‘Nightmare’ Rio 2016 in the past, how is BMX star Liam Phillips faring now?

We recently caught up with Sandicliffe Nissan ambassador Liam Phillips to find out how the BMX ace is faring now the dust has settled on Rio 2016.

In all honesty, the pain of what happened in Rio has got worse as time has gone on. Initially, it was obviously a massive disappointment, but then I came home and went on holiday, so I didn’t really have the time to let it all sink in.

The further away you get from that, the realisation of what for me was personally a nightmare, starts to hit.

I broke my collar bone eight weeks before the Games after being injury-free for pretty much four years, which was unbelievable really. It had happened prior to London 2012 so to be back in the same position wasn’t ideal.

But then to experience what happened in my performance in Rio, that was a difficult one to swallow.

Because I’d been in that situation before four years ago, I wasn’t too concerned when I broke my collar bone again, I knew that I would still be able to go and be competitive.

This break wasn’t straightforward, the bone itself was in five different pieces, and that in itself raised a lot of questions with the medical team – they weren’t sure if I was going to be able to go to Rio and race.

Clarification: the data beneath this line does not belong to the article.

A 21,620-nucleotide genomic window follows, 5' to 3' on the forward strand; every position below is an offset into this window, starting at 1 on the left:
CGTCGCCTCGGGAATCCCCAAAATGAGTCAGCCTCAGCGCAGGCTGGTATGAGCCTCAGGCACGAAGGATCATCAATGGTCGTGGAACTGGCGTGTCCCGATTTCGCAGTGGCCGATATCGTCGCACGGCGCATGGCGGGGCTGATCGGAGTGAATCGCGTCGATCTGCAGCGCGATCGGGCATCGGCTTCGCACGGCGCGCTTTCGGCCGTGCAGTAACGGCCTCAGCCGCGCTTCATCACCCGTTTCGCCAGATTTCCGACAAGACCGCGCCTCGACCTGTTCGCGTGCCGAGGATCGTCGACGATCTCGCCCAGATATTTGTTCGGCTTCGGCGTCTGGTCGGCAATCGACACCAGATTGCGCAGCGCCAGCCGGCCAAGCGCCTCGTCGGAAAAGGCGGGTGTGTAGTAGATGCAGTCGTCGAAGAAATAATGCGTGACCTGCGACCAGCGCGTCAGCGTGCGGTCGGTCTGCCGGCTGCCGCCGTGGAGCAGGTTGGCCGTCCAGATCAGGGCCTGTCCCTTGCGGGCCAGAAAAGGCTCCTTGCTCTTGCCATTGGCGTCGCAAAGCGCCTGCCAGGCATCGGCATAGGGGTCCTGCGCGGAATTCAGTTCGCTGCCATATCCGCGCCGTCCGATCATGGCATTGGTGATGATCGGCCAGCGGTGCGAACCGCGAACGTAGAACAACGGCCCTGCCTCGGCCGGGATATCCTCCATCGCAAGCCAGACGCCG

But actually, my progression over eight weeks was nigh-on perfect, I was back on the bike within four or five weeks and I had six sessions on the track prior to flying out to Rio.

I’ve had three concussions in the last eight months, and I’m in the process of getting advice on that before getting back into training properly.

I’m well aware of the severity of concussion within sport and I want to continue competing for as long as I can, and by taking the time now to address that issue, I hope it will pay dividends come the end of my racing career.

To some extent, what happened in Rio has given me the motivation to make amends at the Tokyo 2020 Olympic Games, but I’m still a bit sour about the whole episode.

That’s going to take some time to subside, but I am setting my sights firmly on Toyko. I’ve achieved everything in the sport, there’s nothing else I can win other than Olympic gold. 

If I was to have won in Rio, I certainly wouldn’t have committed to another four-year cycle – it would have been quite easy for me to say that I had done everything I wanted to, and then move on.

But it didn’t happen and it’s something that I still want to achieve, so if I’m given the opportunity, I’d love to line up on the start line at another Olympic Games and give it another crack.

At the moment, more than anything, I’m enjoying a normal life for the first time since I was 17. That’s when I first moved to Manchester for training and this is the first time I’ve ever had proper time off since.

My main objective at the moment is to put a plan together to try and become world champion again next year.

I love having that title and wearing the rainbow jersey, so that is something I look forward to every single year, but I also want some new challenges, and now is the perfect opportunity to explore new options in the sport.

Sandicliffe Nissan proudly supported Liam Phillips on his road to the Rio 2016 Olympic Games. To find out more about Nissan’s partnership with Team GB, visit

Image courtesy of British Cycling, with thanks.

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